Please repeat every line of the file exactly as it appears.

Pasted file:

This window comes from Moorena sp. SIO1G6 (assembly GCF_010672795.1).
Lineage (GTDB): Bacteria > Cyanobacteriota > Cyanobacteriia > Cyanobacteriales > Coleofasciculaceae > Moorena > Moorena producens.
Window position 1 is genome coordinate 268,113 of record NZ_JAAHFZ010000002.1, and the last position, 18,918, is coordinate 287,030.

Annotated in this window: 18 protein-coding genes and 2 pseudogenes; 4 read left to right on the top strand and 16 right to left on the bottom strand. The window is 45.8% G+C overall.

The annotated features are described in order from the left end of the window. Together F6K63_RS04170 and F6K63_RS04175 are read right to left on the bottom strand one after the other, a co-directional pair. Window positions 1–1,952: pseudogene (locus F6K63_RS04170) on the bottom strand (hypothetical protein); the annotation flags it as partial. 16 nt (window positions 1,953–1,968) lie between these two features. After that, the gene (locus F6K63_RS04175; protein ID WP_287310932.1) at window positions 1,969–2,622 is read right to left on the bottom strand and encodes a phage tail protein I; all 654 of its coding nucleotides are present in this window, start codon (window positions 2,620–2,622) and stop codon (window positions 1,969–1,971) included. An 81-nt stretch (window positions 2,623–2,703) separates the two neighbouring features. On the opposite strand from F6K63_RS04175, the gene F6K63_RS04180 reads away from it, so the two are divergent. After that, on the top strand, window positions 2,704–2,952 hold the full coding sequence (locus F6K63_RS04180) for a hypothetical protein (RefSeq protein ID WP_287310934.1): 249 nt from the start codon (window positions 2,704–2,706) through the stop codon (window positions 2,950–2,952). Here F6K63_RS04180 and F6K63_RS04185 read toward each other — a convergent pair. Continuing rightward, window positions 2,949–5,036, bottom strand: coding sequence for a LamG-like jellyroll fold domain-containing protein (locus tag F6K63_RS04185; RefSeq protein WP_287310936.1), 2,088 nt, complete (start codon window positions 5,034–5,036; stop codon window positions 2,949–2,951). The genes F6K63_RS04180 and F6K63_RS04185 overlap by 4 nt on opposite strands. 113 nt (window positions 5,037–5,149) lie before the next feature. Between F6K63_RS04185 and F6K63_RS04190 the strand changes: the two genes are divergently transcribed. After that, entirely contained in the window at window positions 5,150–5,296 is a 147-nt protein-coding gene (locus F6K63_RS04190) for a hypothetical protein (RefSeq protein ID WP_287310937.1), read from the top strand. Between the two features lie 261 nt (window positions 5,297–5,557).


This window comes from Moorena sp. SIO1G6 (assembly GCF_010672795.1).
Lineage (GTDB): Bacteria > Cyanobacteriota > Cyanobacteriia > Cyanobacteriales > Coleofasciculaceae > Moorena > Moorena producens.
Window position 1 is genome coordinate 268,113 of record NZ_JAAHFZ010000002.1, and the last position, 18,918, is coordinate 287,030.

Annotated in this window: 18 protein-coding genes and 2 pseudogenes; 4 read left to right on the top strand and 16 right to left on the bottom strand. The window is 45.8% G+C overall.

The annotated features are described in order from the left end of the window. Together F6K63_RS04170 and F6K63_RS04175 are read right to left on the bottom strand one after the other, a co-directional pair. Window positions 1–1,952: pseudogene (locus F6K63_RS04170) on the bottom strand (hypothetical protein); the annotation flags it as partial. 16 nt (window positions 1,953–1,968) lie between these two features. After that, the gene (locus F6K63_RS04175; protein ID WP_287310932.1) at window positions 1,969–2,622 is read right to left on the bottom strand and encodes a phage tail protein I; all 654 of its coding nucleotides are present in this window, start codon (window positions 2,620–2,622) and stop codon (window positions 1,969–1,971) included. An 81-nt stretch (window positions 2,623–2,703) separates the two neighbouring features. On the opposite strand from F6K63_RS04175, the gene F6K63_RS04180 reads away from it, so the two are divergent. After that, on the top strand, window positions 2,704–2,952 hold the full coding sequence (locus F6K63_RS04180) for a hypothetical protein (RefSeq protein ID WP_287310934.1): 249 nt from the start codon (window positions 2,704–2,706) through the stop codon (window positions 2,950–2,952). Here F6K63_RS04180 and F6K63_RS04185 read toward each other — a convergent pair. Continuing rightward, window positions 2,949–5,036, bottom strand: coding sequence for a LamG-like jellyroll fold domain-containing protein (locus tag F6K63_RS04185; RefSeq protein WP_287310936.1), 2,088 nt, complete (start codon window positions 5,034–5,036; stop codon window positions 2,949–2,951). The genes F6K63_RS04180 and F6K63_RS04185 overlap by 4 nt on opposite strands. 113 nt (window positions 5,037–5,149) lie before the next feature. Between F6K63_RS04185 and F6K63_RS04190 the strand changes: the two genes are divergently transcribed. After that, entirely contained in the window at window positions 5,150–5,296 is a 147-nt protein-coding gene (locus F6K63_RS04190) for a hypothetical protein (RefSeq protein ID WP_287310937.1), read from the top strand. Between the two features lie 261 nt (window positions 5,297–5,557).